Immune neutropenia is the most common referral to pediatric hematologists. Controversy exists as to whether anti-neutrophil antibody testing is necessary or helpful in establishing a diagnosis, predicting outcomes or establishing the necessity of treatment with G-CSF. It is also unclear if clinicians can separate immune neutropenia and hereditary/congenital neutropenia based on patients' clinical presentations, blood counts and anti-neutrophil antibody testing.

We reviewed the records of 60 patients with the clinical diagnosis of autoimmune or idiopathic neutropenia, enrolled in the Severe Chronic Neutropenia International Registry (SCNIR) who had the onset of neutropenia before age 2 and who were tested for anti-neutrophil antibodies (positive or negative) to see if they resolved neutropenia by age 7 years. We identified 36 antibody positive and 24 antibody negative patients. Neutropenia resolved by age 7 in 27/36 (75%) antibody positive and in 15/24 (62.5%) antibody negative patients (p = 0.3910, Fisher's exact test). The median age at recovery for those with resolving neutropenia was 3.10 years for the antibody positive and 3.60 years for antibody negative patients (mean ages 3.39 and 3.52 years, respectively; p = 0.7614, unpaired t-test). All 60 patients had severe neutropenia (mean ANC 0.376 x 109/L ± 0.620, median 0.193 x 109/L) and history of recurrent fevers and infections, and were treated with G-CSF (mean dose antibody positive 3.12 ± 7.22 mcg/kg/day, mean dose antibody negative 2.57 ± 3.21 mcg/kg/day, p = 0.7311, unpaired t-test; median doses 1.42 and 1.53 mcg/kg/day, respectively). The ANC responses were quite similar, with antibody positive patients' mean ANC on treatment 3.36 x 109/L ± 1.48; antibody negative mean ANC on treatment 4.10 x 109/L ± 2.06 (p = 0.107, unpaired t-test; median ANCs 1.83 and 2.42 x 109/L, respectively). There were no apparent differences in demographic or hematological characteristics of the patients that resolved or failed to resolve.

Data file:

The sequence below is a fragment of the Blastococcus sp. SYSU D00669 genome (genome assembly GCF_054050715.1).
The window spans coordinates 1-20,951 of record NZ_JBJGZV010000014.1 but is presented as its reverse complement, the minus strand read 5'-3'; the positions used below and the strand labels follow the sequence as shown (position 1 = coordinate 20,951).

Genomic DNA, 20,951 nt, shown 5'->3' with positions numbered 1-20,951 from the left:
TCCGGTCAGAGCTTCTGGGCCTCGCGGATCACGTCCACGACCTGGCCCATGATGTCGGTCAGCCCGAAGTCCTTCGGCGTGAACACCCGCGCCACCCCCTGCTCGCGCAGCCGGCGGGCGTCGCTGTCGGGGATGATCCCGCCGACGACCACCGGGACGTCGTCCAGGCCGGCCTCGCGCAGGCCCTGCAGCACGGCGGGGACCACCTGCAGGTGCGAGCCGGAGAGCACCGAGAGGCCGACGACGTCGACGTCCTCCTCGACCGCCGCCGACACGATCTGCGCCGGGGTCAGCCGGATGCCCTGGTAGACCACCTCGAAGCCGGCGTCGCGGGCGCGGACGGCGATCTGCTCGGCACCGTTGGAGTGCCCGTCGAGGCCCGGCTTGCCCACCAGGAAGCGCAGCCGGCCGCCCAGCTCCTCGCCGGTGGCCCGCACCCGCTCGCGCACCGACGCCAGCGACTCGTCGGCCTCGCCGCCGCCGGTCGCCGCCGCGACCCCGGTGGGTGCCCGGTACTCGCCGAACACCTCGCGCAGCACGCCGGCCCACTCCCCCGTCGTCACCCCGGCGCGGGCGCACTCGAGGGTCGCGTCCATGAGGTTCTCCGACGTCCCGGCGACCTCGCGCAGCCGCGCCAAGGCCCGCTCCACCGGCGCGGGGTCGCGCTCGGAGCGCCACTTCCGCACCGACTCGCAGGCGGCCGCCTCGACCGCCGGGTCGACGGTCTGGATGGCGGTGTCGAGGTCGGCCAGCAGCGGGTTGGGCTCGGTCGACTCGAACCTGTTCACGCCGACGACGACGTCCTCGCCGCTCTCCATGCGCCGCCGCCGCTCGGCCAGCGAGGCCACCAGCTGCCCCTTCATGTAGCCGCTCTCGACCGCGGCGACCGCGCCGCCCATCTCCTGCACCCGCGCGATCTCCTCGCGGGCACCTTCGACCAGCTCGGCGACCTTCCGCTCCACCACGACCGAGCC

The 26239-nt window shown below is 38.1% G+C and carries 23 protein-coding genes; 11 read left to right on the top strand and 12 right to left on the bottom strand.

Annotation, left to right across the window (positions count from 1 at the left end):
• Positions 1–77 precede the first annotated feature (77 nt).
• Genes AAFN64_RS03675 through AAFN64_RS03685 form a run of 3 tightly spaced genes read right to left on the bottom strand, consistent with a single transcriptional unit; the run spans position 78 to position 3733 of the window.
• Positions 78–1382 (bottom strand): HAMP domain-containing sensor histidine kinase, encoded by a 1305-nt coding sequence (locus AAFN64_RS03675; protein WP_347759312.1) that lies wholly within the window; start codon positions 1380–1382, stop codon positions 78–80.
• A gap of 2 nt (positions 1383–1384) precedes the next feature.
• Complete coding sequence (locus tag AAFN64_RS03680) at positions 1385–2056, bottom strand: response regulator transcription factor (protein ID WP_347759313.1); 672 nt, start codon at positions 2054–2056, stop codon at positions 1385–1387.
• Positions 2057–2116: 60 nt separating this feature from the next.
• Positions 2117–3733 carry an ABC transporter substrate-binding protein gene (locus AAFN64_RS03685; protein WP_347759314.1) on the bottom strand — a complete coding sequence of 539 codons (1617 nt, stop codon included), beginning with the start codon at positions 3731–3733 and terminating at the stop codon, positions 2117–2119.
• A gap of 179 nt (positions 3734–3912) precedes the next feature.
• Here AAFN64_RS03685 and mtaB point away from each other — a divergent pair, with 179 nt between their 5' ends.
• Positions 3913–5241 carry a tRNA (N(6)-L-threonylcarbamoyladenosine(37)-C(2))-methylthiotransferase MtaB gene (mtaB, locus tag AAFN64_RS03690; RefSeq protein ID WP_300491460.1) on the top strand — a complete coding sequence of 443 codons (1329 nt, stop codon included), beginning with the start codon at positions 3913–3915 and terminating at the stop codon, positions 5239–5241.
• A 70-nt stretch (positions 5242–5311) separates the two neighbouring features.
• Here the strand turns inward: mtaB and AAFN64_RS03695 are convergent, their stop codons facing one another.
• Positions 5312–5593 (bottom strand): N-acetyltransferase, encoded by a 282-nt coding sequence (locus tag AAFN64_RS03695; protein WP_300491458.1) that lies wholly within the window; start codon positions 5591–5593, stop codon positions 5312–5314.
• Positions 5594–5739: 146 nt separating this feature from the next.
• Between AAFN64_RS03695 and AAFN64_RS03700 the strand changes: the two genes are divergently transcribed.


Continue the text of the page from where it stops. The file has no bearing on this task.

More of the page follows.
We also identified 8 children with ELANE mutations who had a positive test for anti-neutrophil antibodies. A positive anti-neutrophil antibody result is generally thought to predict a benign course and favor withholding treatment with G-CSF. Six of eight of these children did not receive G-CSF until after the development of severe infections, which included pneumonia, liver abscess, and cellulitis, including one who developed severe cellulitis with the loss of a lower extremity. Importantly, neutropenia did not resolve in any of the ELANE mutated patients.

This retrospective review demonstrates that anti-neutrophil antibody testing in young children is of very limited or perhaps no value in predicting prognosis or response to G-CSF treatment. Furthermore, the results of the antibody testing may lead to withholding G-CSF therapy from children who are at risk of severe infectious complications. We believe it is prudent to treat young children with severe neutropenia who have recurrent fevers and infections independent of the anti-neutrophil antibody test results. We also advocate genetic testing to detect congenital neutropenia and predict outcomes in these patients.


Boxer:Amgen: Equity Ownership. Dale:Amgen: Consultancy, Honoraria, Research Funding.

Author notes


Asterisk with author names denotes non-ASH members.

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